Manchin Releases Permitting Plan, But Will Democrats And Republicans Go Along?

News Feed
Thursday, September 22, 2022

One Wednesday evening, the Senate Energy and Natural Resources Committee released long-awaited text for permitting reform legislation sponsored by Senator Joe Manchin (D-WV).

One Wednesday evening, the Senate Energy and Natural Resources Committee released long-awaited text for permitting reform legislation sponsored by Senator Joe Manchin (D-WV).

One Wednesday evening, the Senate Energy and Natural Resources Committee released long-awaited text for permitting reform legislation sponsored by Senator Joe Manchin (D-WV).
Read the full story here.
Photos courtesy of

Energy Department rule would cut government building emissions 90 percent

A new proposed rule from the Biden administration would cut emissions from new federal buildings 90 percent from 2003 levels in the next two years. Under the proposed rule, new or renovated federal buildings would be required to reduce emissions from the 2003 baseline by 90 percent beginning in 2025. Beginning in 2030, the rule...

A new proposed rule from the Biden administration would cut emissions from new federal buildings 90 percent from 2003 levels in the next two years. Under the proposed rule, new or renovated federal buildings would be required to reduce emissions from the 2003 baseline by 90 percent beginning in 2025. Beginning in 2030, the rule would make new buildings and major renovations fully carbon-neutral, according to the Energy Department. “Ridding pollution from our buildings and adopting clean electricity are some of the most cost-effective and future-oriented solutions we have to combat climate change,” Secretary of Energy Jennifer Granholm said in a statement. “For the first time ever, DOE is establishing a firm timetable to reduce the government’s carbon footprint in new and existing federal facilities—ensuring the Biden-Harris Administration is leading by example in the effort to reach the nation’s ambitious climate goals.” About a quarter of federal emissions come from the burning of fossil fuels in government buildings. The proposed rule is estimated to cut federal buildings’ emissions by about 1.86 million metric tons and 22.8 thousand tons in methane emissions in the next three decades. Natural gas trade associations took umbrage at the proposal to fully electrify all new federal buildings and eliminate the use of natural gas. “Eliminating natural gas in federal buildings is an impractical, unscientific and expensive idea that will have no environmental benefit. In reality, the demand for electricity fueled by natural gas will only increase and the costs will be borne by every taxpayer,” American Gas Association President and CEO Karen Harbert said in a statement. “The American Gas Association supports the goal of lower emissions and is investing every day to continue to decarbonize our systems. AGA will thoroughly evaluate the proposal and vigorously participate in the public comment process.” The Biden administration has set a target of making federal government operations fully carbon-neutral by 2050, with a 65 percent reduction by 2030.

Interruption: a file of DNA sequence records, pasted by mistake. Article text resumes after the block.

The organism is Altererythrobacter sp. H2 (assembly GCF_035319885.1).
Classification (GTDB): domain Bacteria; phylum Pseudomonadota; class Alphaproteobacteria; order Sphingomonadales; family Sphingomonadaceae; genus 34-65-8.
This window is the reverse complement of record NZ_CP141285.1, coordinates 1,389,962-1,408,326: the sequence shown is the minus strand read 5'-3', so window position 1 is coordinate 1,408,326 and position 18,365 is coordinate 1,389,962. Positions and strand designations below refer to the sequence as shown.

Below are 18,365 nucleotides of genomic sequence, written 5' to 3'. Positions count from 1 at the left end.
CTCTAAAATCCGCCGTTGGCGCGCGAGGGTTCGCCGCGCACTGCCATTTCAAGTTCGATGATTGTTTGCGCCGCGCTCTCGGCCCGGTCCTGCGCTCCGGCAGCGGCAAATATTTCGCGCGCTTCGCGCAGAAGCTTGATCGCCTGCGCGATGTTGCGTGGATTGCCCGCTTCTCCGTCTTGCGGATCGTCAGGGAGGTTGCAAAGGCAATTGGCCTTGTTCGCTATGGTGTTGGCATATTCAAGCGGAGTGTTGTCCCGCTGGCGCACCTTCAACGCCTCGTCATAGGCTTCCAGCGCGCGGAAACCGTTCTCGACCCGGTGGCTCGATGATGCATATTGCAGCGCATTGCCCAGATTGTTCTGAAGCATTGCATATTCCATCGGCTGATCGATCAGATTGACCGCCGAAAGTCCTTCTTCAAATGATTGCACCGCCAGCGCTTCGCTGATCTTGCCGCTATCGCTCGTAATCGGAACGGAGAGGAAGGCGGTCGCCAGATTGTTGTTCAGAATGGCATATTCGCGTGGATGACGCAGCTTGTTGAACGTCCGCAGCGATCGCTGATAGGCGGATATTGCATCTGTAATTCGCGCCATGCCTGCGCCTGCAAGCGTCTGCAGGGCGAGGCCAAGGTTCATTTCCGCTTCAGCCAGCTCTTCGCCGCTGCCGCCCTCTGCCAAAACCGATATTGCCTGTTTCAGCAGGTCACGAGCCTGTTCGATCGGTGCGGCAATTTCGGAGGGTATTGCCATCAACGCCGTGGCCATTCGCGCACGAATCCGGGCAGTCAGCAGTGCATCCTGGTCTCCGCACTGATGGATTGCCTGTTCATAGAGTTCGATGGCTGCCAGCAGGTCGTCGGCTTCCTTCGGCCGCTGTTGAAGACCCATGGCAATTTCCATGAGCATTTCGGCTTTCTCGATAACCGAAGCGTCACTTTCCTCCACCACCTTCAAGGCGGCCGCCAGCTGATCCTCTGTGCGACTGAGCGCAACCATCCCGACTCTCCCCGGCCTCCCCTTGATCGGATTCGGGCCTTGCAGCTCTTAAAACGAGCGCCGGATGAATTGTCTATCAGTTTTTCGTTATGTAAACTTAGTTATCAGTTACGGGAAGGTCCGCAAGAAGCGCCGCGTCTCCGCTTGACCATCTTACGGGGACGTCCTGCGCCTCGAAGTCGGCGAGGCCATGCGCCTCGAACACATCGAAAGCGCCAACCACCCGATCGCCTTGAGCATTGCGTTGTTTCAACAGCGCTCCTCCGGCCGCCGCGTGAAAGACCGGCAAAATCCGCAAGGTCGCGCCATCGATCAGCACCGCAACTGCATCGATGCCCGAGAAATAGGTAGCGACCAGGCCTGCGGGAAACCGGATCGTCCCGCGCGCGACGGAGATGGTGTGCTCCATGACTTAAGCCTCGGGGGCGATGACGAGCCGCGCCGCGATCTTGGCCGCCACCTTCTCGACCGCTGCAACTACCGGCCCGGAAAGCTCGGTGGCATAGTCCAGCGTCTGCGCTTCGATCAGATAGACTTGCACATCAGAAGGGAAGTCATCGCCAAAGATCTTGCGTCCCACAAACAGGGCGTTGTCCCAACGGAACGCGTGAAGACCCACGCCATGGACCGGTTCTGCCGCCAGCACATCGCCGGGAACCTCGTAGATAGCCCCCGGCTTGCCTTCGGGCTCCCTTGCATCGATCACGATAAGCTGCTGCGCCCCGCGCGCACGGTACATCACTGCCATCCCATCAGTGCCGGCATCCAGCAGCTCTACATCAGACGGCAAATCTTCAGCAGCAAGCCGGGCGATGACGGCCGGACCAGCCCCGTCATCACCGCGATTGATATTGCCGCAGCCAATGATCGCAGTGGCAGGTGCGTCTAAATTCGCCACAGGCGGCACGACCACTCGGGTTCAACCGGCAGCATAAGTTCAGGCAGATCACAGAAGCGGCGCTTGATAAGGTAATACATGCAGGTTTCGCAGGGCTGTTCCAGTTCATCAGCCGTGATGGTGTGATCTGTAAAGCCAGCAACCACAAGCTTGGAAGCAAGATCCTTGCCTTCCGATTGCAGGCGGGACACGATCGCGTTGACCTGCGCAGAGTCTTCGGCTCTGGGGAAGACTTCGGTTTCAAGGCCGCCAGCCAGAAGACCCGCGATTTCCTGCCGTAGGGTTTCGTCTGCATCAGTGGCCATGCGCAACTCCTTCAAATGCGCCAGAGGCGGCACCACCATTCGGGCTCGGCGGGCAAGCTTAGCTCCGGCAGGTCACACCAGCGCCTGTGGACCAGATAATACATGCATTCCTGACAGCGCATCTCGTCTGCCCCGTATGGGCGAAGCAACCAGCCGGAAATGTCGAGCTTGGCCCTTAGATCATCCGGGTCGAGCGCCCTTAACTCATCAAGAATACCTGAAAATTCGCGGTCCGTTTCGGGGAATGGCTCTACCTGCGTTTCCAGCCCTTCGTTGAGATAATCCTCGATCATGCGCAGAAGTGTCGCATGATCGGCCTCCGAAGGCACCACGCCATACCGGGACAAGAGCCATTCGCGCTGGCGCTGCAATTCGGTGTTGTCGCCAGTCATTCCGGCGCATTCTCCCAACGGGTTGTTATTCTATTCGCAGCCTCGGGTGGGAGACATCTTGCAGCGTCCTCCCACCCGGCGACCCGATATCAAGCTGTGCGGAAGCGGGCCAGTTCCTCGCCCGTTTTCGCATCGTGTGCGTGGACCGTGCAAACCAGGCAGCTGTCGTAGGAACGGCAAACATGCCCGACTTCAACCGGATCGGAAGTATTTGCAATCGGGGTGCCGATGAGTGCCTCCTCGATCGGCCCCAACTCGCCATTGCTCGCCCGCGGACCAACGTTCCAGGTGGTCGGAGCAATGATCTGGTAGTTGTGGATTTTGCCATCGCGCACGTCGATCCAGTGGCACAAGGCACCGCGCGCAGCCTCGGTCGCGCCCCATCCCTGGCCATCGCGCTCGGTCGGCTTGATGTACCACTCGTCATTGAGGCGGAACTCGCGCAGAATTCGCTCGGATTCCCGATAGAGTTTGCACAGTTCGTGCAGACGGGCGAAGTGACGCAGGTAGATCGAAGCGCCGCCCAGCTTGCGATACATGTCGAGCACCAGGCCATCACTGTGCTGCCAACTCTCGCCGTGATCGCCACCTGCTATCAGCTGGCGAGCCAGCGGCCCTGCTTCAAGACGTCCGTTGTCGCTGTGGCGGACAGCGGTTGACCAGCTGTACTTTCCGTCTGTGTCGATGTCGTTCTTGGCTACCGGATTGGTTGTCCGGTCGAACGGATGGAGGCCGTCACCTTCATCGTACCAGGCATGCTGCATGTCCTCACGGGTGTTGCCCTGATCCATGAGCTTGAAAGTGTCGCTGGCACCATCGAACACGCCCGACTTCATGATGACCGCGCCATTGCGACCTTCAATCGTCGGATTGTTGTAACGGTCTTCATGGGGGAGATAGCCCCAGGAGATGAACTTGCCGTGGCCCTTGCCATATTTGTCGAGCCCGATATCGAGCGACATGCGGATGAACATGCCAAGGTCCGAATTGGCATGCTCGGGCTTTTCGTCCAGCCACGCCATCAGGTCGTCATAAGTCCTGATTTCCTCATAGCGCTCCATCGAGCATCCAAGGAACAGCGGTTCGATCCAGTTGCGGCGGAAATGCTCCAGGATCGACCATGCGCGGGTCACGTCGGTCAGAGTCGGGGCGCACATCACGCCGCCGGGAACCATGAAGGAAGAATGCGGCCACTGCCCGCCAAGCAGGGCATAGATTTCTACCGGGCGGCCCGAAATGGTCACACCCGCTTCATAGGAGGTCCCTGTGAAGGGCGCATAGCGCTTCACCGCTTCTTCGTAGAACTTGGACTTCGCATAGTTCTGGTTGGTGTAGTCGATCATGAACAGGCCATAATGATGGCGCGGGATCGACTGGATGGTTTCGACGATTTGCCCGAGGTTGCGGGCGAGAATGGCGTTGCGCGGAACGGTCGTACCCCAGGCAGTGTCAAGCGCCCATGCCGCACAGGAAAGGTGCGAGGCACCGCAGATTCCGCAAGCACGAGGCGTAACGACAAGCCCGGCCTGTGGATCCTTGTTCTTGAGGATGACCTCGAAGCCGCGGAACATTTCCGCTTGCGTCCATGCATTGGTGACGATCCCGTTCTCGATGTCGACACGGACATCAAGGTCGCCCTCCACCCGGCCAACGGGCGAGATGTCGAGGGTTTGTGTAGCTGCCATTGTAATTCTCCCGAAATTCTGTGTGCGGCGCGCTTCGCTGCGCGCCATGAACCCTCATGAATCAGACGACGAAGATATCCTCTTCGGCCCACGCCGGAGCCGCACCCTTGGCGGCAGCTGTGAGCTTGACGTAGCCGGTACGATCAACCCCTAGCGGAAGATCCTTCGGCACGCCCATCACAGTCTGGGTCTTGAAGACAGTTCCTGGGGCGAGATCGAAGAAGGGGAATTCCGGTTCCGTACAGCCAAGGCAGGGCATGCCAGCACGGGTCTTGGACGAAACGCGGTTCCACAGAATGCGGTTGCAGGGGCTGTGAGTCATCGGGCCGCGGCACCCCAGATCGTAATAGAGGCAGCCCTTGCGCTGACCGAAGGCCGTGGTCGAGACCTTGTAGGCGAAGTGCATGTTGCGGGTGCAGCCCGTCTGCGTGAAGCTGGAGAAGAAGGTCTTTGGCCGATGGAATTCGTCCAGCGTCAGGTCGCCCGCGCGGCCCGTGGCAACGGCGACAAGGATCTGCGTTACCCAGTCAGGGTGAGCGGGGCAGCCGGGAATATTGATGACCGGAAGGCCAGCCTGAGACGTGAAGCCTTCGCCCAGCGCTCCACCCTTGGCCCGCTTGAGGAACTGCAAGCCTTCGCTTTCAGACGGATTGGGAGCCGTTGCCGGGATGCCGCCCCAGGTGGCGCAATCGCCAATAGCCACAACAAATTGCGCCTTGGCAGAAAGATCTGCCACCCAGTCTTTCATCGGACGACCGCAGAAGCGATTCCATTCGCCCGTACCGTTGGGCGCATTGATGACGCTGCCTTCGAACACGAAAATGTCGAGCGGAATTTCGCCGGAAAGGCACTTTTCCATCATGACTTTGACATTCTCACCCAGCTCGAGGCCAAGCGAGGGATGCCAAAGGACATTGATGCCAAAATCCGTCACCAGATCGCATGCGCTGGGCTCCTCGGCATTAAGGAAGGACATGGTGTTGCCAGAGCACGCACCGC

Going, going, gone: Feds hold first-ever auction for California offshore wind leases

Several dozen companies are competing today for leases to build massive floating wind farms in deep ocean waters off Morro Bay and Humboldt County. The auction is the first major step toward producing offshore wind energy off the West Coast.